The retailer’s fintech partnership — and poaching of Goldman Sachs leaders — signals it’s serious about encroaching on Wall Street’s turf.
For two years before the 2008 financial crisis, Walmart Inc. was embroiled in controversy over a plan to open its own bank, eventually withdrawing amid pressure from regulators and Wall Street lobbies. Some 14 years later, the retail giant is gearing up for an even more serious fight.
Walmart announced in January that it formed a partnership with Ribbit Capital to create a new financial technology startup. At the time, most outside observers didn’t have much sense of what kind of products the new company would aim to create. The venture “plans to add independent industry experts to the board and to build a management team of experienced fintech leaders. It anticipates that growth may come through partnerships and acquisitions with leading fintech companies,” the press release said.
It’s clear that Ismail and Stark are taking the reins of a project that is of high importance to Walmart and CEO Doug McMillon — after all, the retailer wouldn’t have put its U.S. CEO John Furner and CFO Brett Biggs on the board of directors of something it viewed as a low-stakes side project.
Meanwhile, the retail landscape is evolving in ways that should motivate Walmart to come up with new revenue streams. The U.S. is mostly saturated with Walmart brick-and-mortar stores and the retailer’s e-commerce channel still isn’t profitable. The company can take steps within its core business to help with that, including selling more high-margin items online, but it can also give itself a profitability cushion by looking outside the retailing domain, much asAmazon.com Inc. has done with its cloud-computing and advertising divisions. Walmart already moved in this direction with the creation of Walmart Connect, its nascent advertising business.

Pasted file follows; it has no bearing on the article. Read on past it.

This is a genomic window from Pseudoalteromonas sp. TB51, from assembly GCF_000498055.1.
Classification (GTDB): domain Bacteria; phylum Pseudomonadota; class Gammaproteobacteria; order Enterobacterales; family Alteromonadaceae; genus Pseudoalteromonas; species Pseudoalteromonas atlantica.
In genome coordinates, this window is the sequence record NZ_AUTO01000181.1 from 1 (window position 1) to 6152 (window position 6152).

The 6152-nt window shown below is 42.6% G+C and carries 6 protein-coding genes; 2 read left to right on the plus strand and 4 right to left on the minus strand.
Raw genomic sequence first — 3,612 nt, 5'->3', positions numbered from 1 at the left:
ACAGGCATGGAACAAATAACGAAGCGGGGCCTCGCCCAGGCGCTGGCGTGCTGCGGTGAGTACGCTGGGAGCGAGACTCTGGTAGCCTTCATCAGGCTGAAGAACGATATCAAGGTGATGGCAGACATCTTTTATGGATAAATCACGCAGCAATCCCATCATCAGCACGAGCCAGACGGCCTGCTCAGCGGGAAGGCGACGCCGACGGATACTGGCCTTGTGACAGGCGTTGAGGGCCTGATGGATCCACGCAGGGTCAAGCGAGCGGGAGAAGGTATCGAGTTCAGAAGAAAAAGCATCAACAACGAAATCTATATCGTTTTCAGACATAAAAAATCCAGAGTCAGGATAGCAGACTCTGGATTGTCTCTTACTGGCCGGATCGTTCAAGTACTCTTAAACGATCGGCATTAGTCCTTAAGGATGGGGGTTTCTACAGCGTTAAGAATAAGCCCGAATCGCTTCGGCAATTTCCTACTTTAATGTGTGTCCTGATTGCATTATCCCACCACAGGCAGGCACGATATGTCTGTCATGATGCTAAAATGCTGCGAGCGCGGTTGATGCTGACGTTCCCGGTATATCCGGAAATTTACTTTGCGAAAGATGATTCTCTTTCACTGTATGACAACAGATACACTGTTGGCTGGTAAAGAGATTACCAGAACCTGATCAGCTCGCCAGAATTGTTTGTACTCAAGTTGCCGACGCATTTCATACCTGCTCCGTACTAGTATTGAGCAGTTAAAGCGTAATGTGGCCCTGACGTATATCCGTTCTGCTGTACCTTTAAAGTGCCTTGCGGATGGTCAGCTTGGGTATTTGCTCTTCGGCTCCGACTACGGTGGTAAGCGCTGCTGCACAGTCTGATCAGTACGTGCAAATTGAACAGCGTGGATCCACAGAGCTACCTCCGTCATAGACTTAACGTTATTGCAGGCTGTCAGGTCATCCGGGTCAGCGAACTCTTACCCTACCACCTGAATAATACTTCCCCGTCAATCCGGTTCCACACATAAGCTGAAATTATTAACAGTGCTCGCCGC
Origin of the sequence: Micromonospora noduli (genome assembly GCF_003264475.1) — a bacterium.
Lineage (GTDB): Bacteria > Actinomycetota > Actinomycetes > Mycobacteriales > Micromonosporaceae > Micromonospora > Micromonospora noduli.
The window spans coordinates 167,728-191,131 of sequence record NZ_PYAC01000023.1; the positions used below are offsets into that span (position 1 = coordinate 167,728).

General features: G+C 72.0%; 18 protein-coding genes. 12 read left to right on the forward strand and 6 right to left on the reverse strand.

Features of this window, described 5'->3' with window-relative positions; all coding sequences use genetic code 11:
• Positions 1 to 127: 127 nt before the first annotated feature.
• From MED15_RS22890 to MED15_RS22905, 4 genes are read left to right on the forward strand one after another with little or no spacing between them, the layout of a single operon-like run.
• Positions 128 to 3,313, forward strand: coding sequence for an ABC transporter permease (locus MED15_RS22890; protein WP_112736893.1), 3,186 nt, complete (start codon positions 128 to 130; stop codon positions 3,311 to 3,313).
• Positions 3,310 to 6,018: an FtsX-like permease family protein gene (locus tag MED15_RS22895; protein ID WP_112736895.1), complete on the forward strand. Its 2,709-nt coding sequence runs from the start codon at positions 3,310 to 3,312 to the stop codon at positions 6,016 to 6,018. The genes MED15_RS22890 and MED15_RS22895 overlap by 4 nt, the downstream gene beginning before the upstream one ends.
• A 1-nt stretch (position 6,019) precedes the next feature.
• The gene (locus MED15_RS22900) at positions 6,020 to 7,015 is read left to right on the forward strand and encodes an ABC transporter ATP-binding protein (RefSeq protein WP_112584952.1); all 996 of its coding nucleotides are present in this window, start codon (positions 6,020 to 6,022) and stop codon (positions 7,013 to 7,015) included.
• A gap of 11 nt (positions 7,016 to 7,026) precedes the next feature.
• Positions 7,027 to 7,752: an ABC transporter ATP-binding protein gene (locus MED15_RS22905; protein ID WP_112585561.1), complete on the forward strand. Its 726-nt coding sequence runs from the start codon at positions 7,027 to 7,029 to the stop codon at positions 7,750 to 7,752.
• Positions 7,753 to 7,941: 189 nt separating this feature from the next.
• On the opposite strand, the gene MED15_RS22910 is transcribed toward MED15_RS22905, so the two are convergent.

Walmart already serves many unbanked and underbanked consumers through offerings such as check cashing and money transfers. The financial technology startup could potentially develop products that appeal to consumers who already trust Walmart for these kinds of services. Or perhaps it will go far beyond that, with creations designed for the retailer’s 2.2 million employees, or for a wider base of middle-income consumers. Those bearish on Walmart are dubious that the venture will offer much to the core consumer base: The “reasons these customers do not have bank accounts or credit would likely also mean they will have little use for ‘next generation financial products,’” John Zolidis of Quo Vadis Capital wrote in January.
Even if that’s the case, don’t expect the big U.S. banks to stay complacent. They’re very clearly frustrated with a Federal Deposit Insurance Corp. rule that makes it easier for non-financial corporations to get charters as “industrial loan companies,” which gives them the capability to do some aspects of banking while remaining outside the strict regulatory structure that governs the likes of JPMorgan Chase & Co., Bank of America Corp. and Citigroup Inc. Walmart isn’t currently planning to apply for ILC status, a spokesperson told Bloomberg News.